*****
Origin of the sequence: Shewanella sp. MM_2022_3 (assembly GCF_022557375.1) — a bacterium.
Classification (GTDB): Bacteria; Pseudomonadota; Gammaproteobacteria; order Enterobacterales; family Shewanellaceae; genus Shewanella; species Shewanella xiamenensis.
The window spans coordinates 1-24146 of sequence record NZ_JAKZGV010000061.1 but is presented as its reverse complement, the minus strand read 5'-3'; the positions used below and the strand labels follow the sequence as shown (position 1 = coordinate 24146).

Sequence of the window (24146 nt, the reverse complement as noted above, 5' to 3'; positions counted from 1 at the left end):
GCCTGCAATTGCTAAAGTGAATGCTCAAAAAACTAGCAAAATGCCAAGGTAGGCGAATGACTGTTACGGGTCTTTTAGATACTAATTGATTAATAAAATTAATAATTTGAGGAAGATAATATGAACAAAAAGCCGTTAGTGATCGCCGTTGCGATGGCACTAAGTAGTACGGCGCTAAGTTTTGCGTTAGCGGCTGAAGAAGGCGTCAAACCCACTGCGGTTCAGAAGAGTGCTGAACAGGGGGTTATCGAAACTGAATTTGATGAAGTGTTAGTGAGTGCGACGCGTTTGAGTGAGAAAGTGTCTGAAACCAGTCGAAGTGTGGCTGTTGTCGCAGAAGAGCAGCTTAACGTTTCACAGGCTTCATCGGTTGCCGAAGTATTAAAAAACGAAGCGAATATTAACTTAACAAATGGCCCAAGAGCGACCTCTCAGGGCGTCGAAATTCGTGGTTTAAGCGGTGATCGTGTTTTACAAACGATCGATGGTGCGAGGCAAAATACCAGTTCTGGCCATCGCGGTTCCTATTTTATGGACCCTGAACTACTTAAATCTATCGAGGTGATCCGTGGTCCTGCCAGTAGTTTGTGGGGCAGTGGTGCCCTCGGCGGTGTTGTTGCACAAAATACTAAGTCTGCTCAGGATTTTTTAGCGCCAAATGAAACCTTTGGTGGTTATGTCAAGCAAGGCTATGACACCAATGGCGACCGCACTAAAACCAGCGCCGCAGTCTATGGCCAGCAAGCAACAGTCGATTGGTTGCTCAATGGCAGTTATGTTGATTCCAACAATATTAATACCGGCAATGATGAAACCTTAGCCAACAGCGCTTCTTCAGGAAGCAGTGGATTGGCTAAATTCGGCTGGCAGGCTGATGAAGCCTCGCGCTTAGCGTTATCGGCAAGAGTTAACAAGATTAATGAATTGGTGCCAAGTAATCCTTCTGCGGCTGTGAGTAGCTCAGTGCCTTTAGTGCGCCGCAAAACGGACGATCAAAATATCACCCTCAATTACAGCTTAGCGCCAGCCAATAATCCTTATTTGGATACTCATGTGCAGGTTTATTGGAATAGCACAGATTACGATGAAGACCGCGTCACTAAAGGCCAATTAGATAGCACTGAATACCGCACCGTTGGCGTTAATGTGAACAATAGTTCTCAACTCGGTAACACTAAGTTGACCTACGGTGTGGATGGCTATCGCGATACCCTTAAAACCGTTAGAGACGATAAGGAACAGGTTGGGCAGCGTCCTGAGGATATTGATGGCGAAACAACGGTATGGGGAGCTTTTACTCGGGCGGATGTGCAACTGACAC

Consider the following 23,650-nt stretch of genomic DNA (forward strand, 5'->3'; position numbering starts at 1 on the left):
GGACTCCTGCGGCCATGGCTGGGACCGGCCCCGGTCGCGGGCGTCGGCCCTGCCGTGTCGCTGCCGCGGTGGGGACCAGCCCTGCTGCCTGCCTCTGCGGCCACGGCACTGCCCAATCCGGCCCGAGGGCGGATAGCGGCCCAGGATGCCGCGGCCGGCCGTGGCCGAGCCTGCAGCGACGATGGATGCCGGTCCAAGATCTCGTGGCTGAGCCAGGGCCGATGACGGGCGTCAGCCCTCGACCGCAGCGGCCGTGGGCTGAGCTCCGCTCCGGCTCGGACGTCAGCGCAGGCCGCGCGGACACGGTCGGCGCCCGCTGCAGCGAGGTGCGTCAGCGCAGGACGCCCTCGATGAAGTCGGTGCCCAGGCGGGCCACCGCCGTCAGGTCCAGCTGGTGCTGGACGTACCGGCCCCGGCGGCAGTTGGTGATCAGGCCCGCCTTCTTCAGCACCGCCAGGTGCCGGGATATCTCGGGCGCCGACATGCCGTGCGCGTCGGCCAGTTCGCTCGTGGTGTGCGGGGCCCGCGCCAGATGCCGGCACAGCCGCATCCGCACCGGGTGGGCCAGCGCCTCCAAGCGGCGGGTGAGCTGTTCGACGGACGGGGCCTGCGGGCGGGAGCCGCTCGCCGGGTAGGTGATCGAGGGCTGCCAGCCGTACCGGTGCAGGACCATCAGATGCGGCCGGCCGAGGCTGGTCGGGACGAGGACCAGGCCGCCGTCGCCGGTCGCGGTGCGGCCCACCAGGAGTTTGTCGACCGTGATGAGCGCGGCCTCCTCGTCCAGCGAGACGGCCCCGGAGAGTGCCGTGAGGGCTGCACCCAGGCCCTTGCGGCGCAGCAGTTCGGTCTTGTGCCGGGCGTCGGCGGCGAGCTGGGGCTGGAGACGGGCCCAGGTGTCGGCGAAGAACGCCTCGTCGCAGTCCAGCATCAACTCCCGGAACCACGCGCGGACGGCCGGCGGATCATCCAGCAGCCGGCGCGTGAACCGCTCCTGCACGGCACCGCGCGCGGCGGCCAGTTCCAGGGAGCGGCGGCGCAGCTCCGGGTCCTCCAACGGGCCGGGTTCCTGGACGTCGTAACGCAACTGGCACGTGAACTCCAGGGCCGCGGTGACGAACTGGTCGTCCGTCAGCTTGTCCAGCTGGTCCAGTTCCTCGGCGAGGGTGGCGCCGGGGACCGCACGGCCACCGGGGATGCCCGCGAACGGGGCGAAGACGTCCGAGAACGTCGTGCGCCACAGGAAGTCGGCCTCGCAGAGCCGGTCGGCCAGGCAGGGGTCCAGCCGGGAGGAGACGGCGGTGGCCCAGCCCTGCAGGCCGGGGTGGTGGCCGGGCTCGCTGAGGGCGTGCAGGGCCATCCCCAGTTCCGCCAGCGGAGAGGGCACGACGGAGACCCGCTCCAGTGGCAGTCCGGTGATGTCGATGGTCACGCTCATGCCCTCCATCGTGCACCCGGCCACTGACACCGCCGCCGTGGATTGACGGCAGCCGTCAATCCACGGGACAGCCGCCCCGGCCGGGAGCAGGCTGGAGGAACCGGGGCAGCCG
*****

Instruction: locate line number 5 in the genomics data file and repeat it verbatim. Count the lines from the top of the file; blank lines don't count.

GCCTGCAATTGCTAAAGTGAATGCTCAAAAAACTAGCAAAATGCCAAGGTAGGCGAATGACTGTTACGGGTCTTTTAGATACTAATTGATTAATAAAATTAATAATTTGAGGAAGATAATATGAACAAAAAGCCGTTAGTGATCGCCGTTGCGATGGCACTAAGTAGTACGGCGCTAAGTTTTGCGTTAGCGGCTGAAGAAGGCGTCAAACCCACTGCGGTTCAGAAGAGTGCTGAACAGGGGGTTATCGAAACTGAATTTGATGAAGTGTTAGTGAGTGCGACGCGTTTGAGTGAGAAAGTGTCTGAAACCAGTCGAAGTGTGGCTGTTGTCGCAGAAGAGCAGCTTAACGTTTCACAGGCTTCATCGGTTGCCGAAGTATTAAAAAACGAAGCGAATATTAACTTAACAAATGGCCCAAGAGCGACCTCTCAGGGCGTCGAAATTCGTGGTTTAAGCGGTGATCGTGTTTTACAAACGATCGATGGTGCGAGGCAAAATACCAGTTCTGGCCATCGCGGTTCCTATTTTATGGACCCTGAACTACTTAAATCTATCGAGGTGATCCGTGGTCCTGCCAGTAGTTTGTGGGGCAGTGGTGCCCTCGGCGGTGTTGTTGCACAAAATACTAAGTCTGCTCAGGATTTTTTAGCGCCAAATGAAACCTTTGGTGGTTATGTCAAGCAAGGCTATGACACCAATGGCGACCGCACTAAAACCAGCGCCGCAGTCTATGGCCAGCAAGCAACAGTCGATTGGTTGCTCAATGGCAGTTATGTTGATTCCAACAATATTAATACCGGCAATGATGAAACCTTAGCCAACAGCGCTTCTTCAGGAAGCAGTGGATTGGCTAAATTCGGCTGGCAGGCTGATGAAGCCTCGCGCTTAGCGTTATCGGCAAGAGTTAACAAGATTAATGAATTGGTGCCAAGTAATCCTTCTGCGGCTGTGAGTAGCTCAGTGCCTTTAGTGCGCCGCAAAACGGACGATCAAAATATCACCCTCAATTACAGCTTAGCGCCAGCCAATAATCCTTATTTGGATACTCATGTGCAGGTTTATTGGAATAGCACAGATTACGATGAAGACCGCGTCACTAAAGGCCAATTAGATAGCACTGAATACCGCACCGTTGGCGTTAATGTGAACAATAGTTCTCAACTCGGTAACACTAAGTTGACCTACGGTGTGGATGGCTATCGCGATACCCTTAAAACCGTTAGAGACGATAAGGAACAGGTTGGGCAGCGTCCTGAGGATATTGATGGCGAAACAACGGTATGGGGAGCTTTTACTCGGGCGGATGTGCAACTGACAC